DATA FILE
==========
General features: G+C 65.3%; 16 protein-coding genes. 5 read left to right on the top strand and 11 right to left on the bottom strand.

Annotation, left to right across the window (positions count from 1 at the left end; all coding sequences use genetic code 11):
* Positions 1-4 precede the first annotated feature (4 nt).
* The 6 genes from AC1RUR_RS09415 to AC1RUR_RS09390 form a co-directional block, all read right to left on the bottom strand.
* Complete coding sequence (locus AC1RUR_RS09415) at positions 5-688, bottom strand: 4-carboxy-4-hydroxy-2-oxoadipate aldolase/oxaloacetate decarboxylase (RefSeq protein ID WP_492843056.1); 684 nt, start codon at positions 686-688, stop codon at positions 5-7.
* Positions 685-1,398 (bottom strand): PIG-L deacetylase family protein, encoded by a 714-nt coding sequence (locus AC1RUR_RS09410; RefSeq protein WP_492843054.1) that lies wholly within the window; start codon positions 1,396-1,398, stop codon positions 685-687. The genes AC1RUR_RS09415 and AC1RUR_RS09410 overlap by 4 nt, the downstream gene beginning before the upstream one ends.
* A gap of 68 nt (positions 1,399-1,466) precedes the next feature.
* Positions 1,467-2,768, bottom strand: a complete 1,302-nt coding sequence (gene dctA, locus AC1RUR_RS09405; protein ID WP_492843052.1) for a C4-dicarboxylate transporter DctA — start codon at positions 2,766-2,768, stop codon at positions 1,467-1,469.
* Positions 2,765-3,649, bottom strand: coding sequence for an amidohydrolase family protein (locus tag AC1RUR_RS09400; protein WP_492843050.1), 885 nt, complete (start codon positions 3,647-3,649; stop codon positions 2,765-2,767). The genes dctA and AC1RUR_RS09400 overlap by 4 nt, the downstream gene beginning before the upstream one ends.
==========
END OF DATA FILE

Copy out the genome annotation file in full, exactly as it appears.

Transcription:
General features: G+C 65.3%; 16 protein-coding genes. 5 read left to right on the top strand and 11 right to left on the bottom strand.

Annotation, left to right across the window (positions count from 1 at the left end; all coding sequences use genetic code 11):
* Positions 1-4 precede the first annotated feature (4 nt).
* The 6 genes from AC1RUR_RS09415 to AC1RUR_RS09390 form a co-directional block, all read right to left on the bottom strand.
* Complete coding sequence (locus AC1RUR_RS09415) at positions 5-688, bottom strand: 4-carboxy-4-hydroxy-2-oxoadipate aldolase/oxaloacetate decarboxylase (RefSeq protein ID WP_492843056.1); 684 nt, start codon at positions 686-688, stop codon at positions 5-7.
* Positions 685-1,398 (bottom strand): PIG-L deacetylase family protein, encoded by a 714-nt coding sequence (locus AC1RUR_RS09410; RefSeq protein WP_492843054.1) that lies wholly within the window; start codon positions 1,396-1,398, stop codon positions 685-687. The genes AC1RUR_RS09415 and AC1RUR_RS09410 overlap by 4 nt, the downstream gene beginning before the upstream one ends.
* A gap of 68 nt (positions 1,399-1,466) precedes the next feature.
* Positions 1,467-2,768, bottom strand: a complete 1,302-nt coding sequence (gene dctA, locus AC1RUR_RS09405; protein ID WP_492843052.1) for a C4-dicarboxylate transporter DctA — start codon at positions 2,766-2,768, stop codon at positions 1,467-1,469.
* Positions 2,765-3,649, bottom strand: coding sequence for an amidohydrolase family protein (locus tag AC1RUR_RS09400; protein WP_492843050.1), 885 nt, complete (start codon positions 3,647-3,649; stop codon positions 2,765-2,767). The genes dctA and AC1RUR_RS09400 overlap by 4 nt, the downstream gene beginning before the upstream one ends.